Posting and Commenting

After the overhaul it was time to add some features. Posting and commenting was the trickiest part of the application. Since I decided I wanted both comments to posts as well as comments to other comments I ended up making a recursive query in SQLAlchemy as well as recursive templating going on the front end.

The posts and comments models ended up looking like:

class Post(db.Model):
    id = db.Column(db.Integer, primary_key=True)
    title = db.Column(db.String(40))
    text = db.Column(db.String(140))
    posted_at = db.Column(db.DateTime, default=datetime.utcnow)
    author_id = db.Column(db.Integer, db.ForeignKey(""))
    board_id = db.Column(db.Integer, db.ForeignKey(""))

    comments = db.relationship(
        "Comment", backref="post"

class Comment(db.Model):
    id = db.Column(db.Integer, primary_key=True)
    text = db.Column(db.String(140))
    posted_at = db.Column(db.DateTime, default=datetime.utcnow)
    post_id = db.Column(db.Integer, db.ForeignKey(""))
    author_id = db.Column(db.Integer, db.ForeignKey(""))
    parent_comment_id = db.Column(db.Integer, db.ForeignKey(""))

    parent = db.relationship("Comment", backref="comments", remote_side=[id])

And a post with comments gets rendered with a pretty sweet recursive macro:

{% macro print_comments(post) %}
    <ul style="list-style-type:none">
    {% for comment in post.comments recursive %}
            <span class="d-block">
            {{ comment.text }}
            <div class="media text-muted pt-1">
                Posted by {{ comment.user.username }} at {{ comment.posted_at.s    trftime("%Y-%m-%d %H:%M") }}<pre> - </pre><a href="{{ url_for('post.post_index'    , board_name=board_name,, }}">reply</a>
            {% if current_user.is_authenticated and reply_form and comment_id =    = %}
                <form method=post>
                    {{ reply_form.csrf_token }}
                    {{ reply_form.body }}
                    <input type=submit value=Comment>
            {% endif %}

            {% if comment.comments %}
                <ul style="list-style-type:none">
                    {{ loop(comment.comments) }}
            {% endif %}
    {% endfor %}
{% endmacro %}

This macro gets called in the template where the comments should be rendered. It creates an <ul> (unordered list) and populates it with an <li> (list item) for each comment. If the comment has comments (if comment.comments) it does the recursive step loop, which calls itself with the argument. Credit to this post on Stackoverflow about writing recursive jinja.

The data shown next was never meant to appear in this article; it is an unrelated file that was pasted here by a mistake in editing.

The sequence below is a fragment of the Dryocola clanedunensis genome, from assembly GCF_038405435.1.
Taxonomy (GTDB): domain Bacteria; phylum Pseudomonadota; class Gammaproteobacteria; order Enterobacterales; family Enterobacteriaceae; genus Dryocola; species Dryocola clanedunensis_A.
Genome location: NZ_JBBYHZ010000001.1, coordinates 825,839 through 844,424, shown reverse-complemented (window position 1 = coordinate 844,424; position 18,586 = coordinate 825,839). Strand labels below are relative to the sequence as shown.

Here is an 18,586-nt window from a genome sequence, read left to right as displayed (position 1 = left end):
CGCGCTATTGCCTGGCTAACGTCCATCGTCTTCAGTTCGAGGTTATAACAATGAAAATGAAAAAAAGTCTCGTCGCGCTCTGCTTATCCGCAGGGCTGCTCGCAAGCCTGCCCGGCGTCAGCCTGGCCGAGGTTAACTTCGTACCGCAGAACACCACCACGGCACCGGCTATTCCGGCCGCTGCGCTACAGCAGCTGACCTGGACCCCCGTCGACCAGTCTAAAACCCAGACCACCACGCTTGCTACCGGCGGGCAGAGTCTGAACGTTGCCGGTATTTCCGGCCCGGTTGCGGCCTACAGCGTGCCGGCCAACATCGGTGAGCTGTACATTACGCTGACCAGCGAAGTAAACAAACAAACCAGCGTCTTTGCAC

Here’s another resource for making self-referential tables:


When starting this project I wanted to try out hosting it on kubernetes with Minikube. I started by building a Docker image:

FROM centos:8

RUN yum install -y python3 python3-pip

RUN useradd -d /opt/rboard --shell /bin/bash rboard
USER rboard
WORKDIR /opt/rboard

COPY --chown=rboard rboard ./rboard
COPY --chown=rboard requirements.txt /opt/rboard/
RUN pip3 install --user -r requirements.txt

ENV PATH "/opt/rboard/.local/bin:${PATH}"



Where is a simple bash script:


if [ -z $FLASK_ENV ]; then
    echo "No FLASK_ENV variable set"
    exit 1
elif [[ "$FLASK_ENV" == "dev" ]]; then
    flask db init
    flask db migrate
    flask db upgrade
elif [[ "$FLASK_ENV" == "prod" ]]; then
    flask db upgrade
    echo "Expected FLASK_ENV to be one of \"prod\" or \"dev\""
    exit 1

flask run --host=

To deploy it to minikube on my laptop I had do enable the registry addon, which deploys a registry on minikube which I could push container images to. To actually push the images I had to setup an ssh tunnel for port 5000 (the default registry port), before building, tagging and pushing the image.

minikube start --vm-driver=kvm2

minikube addon enable registry

ssh -L 5000:(minikube ip):5000 -N -f localhost
     # where:
     # -L local tunnel
     # -f run in background
     # -N don't start a shell on remote

# Build or tag image
docker build -t localhost:5000/rboard

# Push to remote registry
docker push localhost:5000/rboard

# Pull the image to the minikube vm
minikube ssh -c "docker pull localhost:5000/rboard"

When Minikube can pull the image successfully I could deploy it using a yaml file:

apiVersion: apps/v1
kind: Deployment
    name: rboard-deployment
            app: rboard
    replicas: 1
                app: rboard
                    - name: rboard
                       image: localhost:5000/rboard
                            - containerPort: 5000

The following commands then start a development version:

kubectl apply -f dev-deployment.yaml
kubectl expose deployment rboard-deployment --type=NodePort
kubectl get service rboard-deployment

Finished product


I had a generally good experience working with the Flask framework and PostgreSQL. I struggled some with setting up the app in kubernetes mainly with how to get the docker image to the minikube registry but otherwise it was a pretty smooth experience.